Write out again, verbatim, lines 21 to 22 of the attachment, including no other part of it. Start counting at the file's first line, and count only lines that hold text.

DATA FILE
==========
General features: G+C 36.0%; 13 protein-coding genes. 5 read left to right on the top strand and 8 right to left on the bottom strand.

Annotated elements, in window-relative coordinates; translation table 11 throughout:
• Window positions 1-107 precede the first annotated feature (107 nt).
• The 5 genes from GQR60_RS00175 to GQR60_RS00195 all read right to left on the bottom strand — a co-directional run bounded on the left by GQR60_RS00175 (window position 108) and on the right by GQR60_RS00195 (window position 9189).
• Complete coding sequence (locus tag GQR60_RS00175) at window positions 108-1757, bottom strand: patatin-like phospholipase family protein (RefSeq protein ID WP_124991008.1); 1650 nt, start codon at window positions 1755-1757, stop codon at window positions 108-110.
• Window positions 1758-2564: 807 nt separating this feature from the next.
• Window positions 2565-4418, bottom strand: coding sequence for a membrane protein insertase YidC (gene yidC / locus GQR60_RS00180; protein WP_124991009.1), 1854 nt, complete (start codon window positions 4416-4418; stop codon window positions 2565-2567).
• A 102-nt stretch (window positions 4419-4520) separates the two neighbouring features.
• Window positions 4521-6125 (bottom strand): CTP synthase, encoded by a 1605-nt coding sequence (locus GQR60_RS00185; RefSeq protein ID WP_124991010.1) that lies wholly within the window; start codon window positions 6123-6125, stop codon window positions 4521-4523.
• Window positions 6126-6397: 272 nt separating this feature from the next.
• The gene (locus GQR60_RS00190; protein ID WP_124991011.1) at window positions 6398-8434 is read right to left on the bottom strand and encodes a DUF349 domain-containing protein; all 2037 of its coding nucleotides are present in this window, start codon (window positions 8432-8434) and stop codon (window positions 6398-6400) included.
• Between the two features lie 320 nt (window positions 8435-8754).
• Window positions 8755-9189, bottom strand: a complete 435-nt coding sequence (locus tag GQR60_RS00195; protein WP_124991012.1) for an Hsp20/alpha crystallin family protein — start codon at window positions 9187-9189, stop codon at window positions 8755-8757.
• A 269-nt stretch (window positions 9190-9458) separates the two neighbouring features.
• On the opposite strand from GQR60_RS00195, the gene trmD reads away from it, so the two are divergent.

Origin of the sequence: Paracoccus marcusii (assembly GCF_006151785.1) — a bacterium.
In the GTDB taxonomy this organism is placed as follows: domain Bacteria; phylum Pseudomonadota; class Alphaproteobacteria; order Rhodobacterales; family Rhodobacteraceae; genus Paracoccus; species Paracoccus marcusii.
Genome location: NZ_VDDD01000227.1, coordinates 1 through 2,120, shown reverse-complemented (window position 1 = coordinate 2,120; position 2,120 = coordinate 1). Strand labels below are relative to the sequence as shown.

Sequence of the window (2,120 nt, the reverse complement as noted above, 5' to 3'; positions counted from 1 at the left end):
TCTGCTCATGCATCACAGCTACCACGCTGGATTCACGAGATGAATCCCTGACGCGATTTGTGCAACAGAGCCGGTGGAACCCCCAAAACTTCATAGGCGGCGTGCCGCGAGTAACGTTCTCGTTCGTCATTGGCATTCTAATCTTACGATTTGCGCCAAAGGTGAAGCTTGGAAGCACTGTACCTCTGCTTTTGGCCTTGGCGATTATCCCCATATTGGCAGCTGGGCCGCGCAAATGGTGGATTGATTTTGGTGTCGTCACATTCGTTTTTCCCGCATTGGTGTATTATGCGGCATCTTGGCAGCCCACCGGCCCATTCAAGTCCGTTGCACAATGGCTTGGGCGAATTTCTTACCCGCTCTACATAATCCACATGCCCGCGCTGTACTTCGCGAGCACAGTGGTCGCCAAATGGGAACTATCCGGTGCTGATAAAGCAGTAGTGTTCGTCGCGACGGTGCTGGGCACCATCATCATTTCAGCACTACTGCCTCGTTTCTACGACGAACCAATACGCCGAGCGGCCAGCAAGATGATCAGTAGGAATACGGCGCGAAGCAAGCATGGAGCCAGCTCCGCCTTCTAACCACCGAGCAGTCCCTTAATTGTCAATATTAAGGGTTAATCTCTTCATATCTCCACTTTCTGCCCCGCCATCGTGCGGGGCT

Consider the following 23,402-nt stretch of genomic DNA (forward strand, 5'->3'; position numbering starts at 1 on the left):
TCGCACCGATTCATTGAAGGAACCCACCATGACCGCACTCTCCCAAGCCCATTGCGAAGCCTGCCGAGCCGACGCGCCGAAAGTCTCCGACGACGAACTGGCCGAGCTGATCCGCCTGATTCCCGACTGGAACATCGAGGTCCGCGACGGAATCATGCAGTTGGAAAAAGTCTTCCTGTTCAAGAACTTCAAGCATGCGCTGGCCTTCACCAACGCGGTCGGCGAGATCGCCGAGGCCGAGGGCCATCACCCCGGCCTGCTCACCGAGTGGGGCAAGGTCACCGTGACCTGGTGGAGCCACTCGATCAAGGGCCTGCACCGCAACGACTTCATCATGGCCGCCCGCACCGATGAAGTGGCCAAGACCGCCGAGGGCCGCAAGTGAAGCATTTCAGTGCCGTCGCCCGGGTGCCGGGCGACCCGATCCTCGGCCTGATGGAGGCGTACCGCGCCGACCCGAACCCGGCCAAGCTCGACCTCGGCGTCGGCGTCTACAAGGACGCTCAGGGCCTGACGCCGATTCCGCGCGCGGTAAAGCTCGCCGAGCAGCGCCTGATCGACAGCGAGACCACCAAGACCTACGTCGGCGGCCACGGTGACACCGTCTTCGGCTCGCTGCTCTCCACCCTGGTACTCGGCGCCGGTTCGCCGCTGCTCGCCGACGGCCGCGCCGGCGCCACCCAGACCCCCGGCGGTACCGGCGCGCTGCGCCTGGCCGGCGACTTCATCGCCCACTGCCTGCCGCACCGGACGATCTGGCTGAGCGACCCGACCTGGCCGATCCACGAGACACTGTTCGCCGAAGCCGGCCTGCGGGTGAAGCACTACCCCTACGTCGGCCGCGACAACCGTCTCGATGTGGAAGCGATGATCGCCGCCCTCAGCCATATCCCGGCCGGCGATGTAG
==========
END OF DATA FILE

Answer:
Consider the following 23,402-nt stretch of genomic DNA (forward strand, 5'->3'; position numbering starts at 1 on the left):
TCGCACCGATTCATTGAAGGAACCCACCATGACCGCACTCTCCCAAGCCCATTGCGAAGCCTGCCGAGCCGACGCGCCGAAAGTCTCCGACGACGAACTGGCCGAGCTGATCCGCCTGATTCCCGACTGGAACATCGAGGTCCGCGACGGAATCATGCAGTTGGAAAAAGTCTTCCTGTTCAAGAACTTCAAGCATGCGCTGGCCTTCACCAACGCGGTCGGCGAGATCGCCGAGGCCGAGGGCCATCACCCCGGCCTGCTCACCGAGTGGGGCAAGGTCACCGTGACCTGGTGGAGCCACTCGATCAAGGGCCTGCACCGCAACGACTTCATCATGGCCGCCCGCACCGATGAAGTGGCCAAGACCGCCGAGGGCCGCAAGTGAAGCATTTCAGTGCCGTCGCCCGGGTGCCGGGCGACCCGATCCTCGGCCTGATGGAGGCGTACCGCGCCGACCCGAACCCGGCCAAGCTCGACCTCGGCGTCGGCGTCTACAAGGACGCTCAGGGCCTGACGCCGATTCCGCGCGCGGTAAAGCTCGCCGAGCAGCGCCTGATCGACAGCGAGACCACCAAGACCTACGTCGGCGGCCACGGTGACACCGTCTTCGGCTCGCTGCTCTCCACCCTGGTACTCGGCGCCGGTTCGCCGCTGCTCGCCGACGGCCGCGCCGGCGCCACCCAGACCCCCGGCGGTACCGGCGCGCTGCGCCTGGCCGGCGACTTCATCGCCCACTGCCTGCCGCACCGGACGATCTGGCTGAGCGACCCGACCTGGCCGATCCACGAGACACTGTTCGCCGAAGCCGGCCTGCGGGTGAAGCACTACCCCTACGTCGGCCGCGACAACCGTCTCGATGTGGAAGCGATGATCGCCGCCCTCAGCCATATCCCGGCCGGCGATGTAG